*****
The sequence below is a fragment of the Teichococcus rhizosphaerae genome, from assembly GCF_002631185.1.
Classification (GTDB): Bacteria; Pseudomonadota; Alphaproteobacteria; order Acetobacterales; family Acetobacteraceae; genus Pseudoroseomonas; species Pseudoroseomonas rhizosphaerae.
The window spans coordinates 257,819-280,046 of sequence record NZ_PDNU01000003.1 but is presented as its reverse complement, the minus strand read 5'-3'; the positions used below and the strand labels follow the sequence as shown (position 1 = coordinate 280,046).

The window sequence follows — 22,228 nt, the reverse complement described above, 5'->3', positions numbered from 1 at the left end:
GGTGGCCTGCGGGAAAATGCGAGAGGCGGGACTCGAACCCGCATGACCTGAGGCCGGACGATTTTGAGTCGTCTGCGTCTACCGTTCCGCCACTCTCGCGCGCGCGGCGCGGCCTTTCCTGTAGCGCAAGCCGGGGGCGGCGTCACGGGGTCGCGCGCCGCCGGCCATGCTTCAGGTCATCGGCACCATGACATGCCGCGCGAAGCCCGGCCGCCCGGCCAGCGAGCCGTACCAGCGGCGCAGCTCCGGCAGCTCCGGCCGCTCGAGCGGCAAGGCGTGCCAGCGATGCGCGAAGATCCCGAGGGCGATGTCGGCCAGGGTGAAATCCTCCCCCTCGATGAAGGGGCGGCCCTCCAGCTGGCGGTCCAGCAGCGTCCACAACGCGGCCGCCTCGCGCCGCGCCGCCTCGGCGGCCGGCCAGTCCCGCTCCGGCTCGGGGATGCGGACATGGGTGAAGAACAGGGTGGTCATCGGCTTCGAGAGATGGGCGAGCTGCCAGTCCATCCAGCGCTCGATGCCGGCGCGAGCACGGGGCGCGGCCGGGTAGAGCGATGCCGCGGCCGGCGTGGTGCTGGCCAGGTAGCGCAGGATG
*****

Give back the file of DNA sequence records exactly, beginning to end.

The sequence below is a fragment of the Teichococcus rhizosphaerae genome, from assembly GCF_002631185.1.
Classification (GTDB): Bacteria; Pseudomonadota; Alphaproteobacteria; order Acetobacterales; family Acetobacteraceae; genus Pseudoroseomonas; species Pseudoroseomonas rhizosphaerae.
The window spans coordinates 257,819-280,046 of sequence record NZ_PDNU01000003.1 but is presented as its reverse complement, the minus strand read 5'-3'; the positions used below and the strand labels follow the sequence as shown (position 1 = coordinate 280,046).

The window sequence follows — 22,228 nt, the reverse complement described above, 5'->3', positions numbered from 1 at the left end:
GGTGGCCTGCGGGAAAATGCGAGAGGCGGGACTCGAACCCGCATGACCTGAGGCCGGACGATTTTGAGTCGTCTGCGTCTACCGTTCCGCCACTCTCGCGCGCGCGGCGCGGCCTTTCCTGTAGCGCAAGCCGGGGGCGGCGTCACGGGGTCGCGCGCCGCCGGCCATGCTTCAGGTCATCGGCACCATGACATGCCGCGCGAAGCCCGGCCGCCCGGCCAGCGAGCCGTACCAGCGGCGCAGCTCCGGCAGCTCCGGCCGCTCGAGCGGCAAGGCGTGCCAGCGATGCGCGAAGATCCCGAGGGCGATGTCGGCCAGGGTGAAATCCTCCCCCTCGATGAAGGGGCGGCCCTCCAGCTGGCGGTCCAGCAGCGTCCACAACGCGGCCGCCTCGCGCCGCGCCGCCTCGGCGGCCGGCCAGTCCCGCTCCGGCTCGGGGATGCGGACATGGGTGAAGAACAGGGTGGTCATCGGCTTCGAGAGATGGGCGAGCTGCCAGTCCATCCAGCGCTCGATGCCGGCGCGAGCACGGGGCGCGGCCGGGTAGAGCGATGCCGCGGCCGGCGTGGTGCTGGCCAGGTAGCGCAGGATG